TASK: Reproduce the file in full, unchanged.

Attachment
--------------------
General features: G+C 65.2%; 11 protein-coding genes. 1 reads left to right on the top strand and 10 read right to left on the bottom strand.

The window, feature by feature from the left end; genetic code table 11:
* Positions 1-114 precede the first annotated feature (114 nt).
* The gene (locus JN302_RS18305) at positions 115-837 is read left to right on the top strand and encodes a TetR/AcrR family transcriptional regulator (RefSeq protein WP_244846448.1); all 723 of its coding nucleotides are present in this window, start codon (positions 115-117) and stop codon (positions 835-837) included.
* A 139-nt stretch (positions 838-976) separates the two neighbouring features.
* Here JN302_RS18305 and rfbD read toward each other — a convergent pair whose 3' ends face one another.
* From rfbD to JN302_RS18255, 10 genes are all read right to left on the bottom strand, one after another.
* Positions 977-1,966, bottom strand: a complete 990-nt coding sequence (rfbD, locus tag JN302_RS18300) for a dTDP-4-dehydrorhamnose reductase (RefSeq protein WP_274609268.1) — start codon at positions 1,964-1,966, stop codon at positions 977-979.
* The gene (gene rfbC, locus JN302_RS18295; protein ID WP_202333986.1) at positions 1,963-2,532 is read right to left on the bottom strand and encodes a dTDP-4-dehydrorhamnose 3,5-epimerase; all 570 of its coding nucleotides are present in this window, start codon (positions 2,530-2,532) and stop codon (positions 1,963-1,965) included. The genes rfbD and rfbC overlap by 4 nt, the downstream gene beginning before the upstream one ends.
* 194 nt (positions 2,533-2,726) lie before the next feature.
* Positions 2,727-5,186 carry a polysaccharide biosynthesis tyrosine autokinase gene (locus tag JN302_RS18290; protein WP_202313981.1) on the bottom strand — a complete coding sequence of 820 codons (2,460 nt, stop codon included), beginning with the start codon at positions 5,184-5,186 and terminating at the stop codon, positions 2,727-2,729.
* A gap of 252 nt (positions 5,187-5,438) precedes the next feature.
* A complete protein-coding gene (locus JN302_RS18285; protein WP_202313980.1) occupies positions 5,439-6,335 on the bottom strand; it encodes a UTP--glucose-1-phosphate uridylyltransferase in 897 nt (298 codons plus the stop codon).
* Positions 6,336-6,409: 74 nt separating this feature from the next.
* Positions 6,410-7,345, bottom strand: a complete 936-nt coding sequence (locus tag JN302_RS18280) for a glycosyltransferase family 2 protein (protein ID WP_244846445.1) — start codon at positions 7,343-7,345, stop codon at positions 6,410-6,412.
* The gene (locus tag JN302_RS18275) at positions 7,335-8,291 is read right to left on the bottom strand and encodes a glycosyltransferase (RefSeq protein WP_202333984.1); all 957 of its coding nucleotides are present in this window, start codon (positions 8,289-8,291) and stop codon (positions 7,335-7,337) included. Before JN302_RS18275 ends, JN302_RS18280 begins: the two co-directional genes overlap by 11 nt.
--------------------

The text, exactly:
General features: G+C 65.2%; 11 protein-coding genes. 1 reads left to right on the top strand and 10 read right to left on the bottom strand.

The window, feature by feature from the left end; genetic code table 11:
* Positions 1-114 precede the first annotated feature (114 nt).
* The gene (locus JN302_RS18305) at positions 115-837 is read left to right on the top strand and encodes a TetR/AcrR family transcriptional regulator (RefSeq protein WP_244846448.1); all 723 of its coding nucleotides are present in this window, start codon (positions 115-117) and stop codon (positions 835-837) included.
* A 139-nt stretch (positions 838-976) separates the two neighbouring features.
* Here JN302_RS18305 and rfbD read toward each other — a convergent pair whose 3' ends face one another.
* From rfbD to JN302_RS18255, 10 genes are all read right to left on the bottom strand, one after another.
* Positions 977-1,966, bottom strand: a complete 990-nt coding sequence (rfbD, locus tag JN302_RS18300) for a dTDP-4-dehydrorhamnose reductase (RefSeq protein WP_274609268.1) — start codon at positions 1,964-1,966, stop codon at positions 977-979.
* The gene (gene rfbC, locus JN302_RS18295; protein ID WP_202333986.1) at positions 1,963-2,532 is read right to left on the bottom strand and encodes a dTDP-4-dehydrorhamnose 3,5-epimerase; all 570 of its coding nucleotides are present in this window, start codon (positions 2,530-2,532) and stop codon (positions 1,963-1,965) included. The genes rfbD and rfbC overlap by 4 nt, the downstream gene beginning before the upstream one ends.
* 194 nt (positions 2,533-2,726) lie before the next feature.
* Positions 2,727-5,186 carry a polysaccharide biosynthesis tyrosine autokinase gene (locus tag JN302_RS18290; protein WP_202313981.1) on the bottom strand — a complete coding sequence of 820 codons (2,460 nt, stop codon included), beginning with the start codon at positions 5,184-5,186 and terminating at the stop codon, positions 2,727-2,729.
* A gap of 252 nt (positions 5,187-5,438) precedes the next feature.
* A complete protein-coding gene (locus JN302_RS18285; protein WP_202313980.1) occupies positions 5,439-6,335 on the bottom strand; it encodes a UTP--glucose-1-phosphate uridylyltransferase in 897 nt (298 codons plus the stop codon).
* Positions 6,336-6,409: 74 nt separating this feature from the next.
* Positions 6,410-7,345, bottom strand: a complete 936-nt coding sequence (locus tag JN302_RS18280) for a glycosyltransferase family 2 protein (protein ID WP_244846445.1) — start codon at positions 7,343-7,345, stop codon at positions 6,410-6,412.
* The gene (locus tag JN302_RS18275) at positions 7,335-8,291 is read right to left on the bottom strand and encodes a glycosyltransferase (RefSeq protein WP_202333984.1); all 957 of its coding nucleotides are present in this window, start codon (positions 8,289-8,291) and stop codon (positions 7,335-7,337) included. Before JN302_RS18275 ends, JN302_RS18280 begins: the two co-directional genes overlap by 11 nt.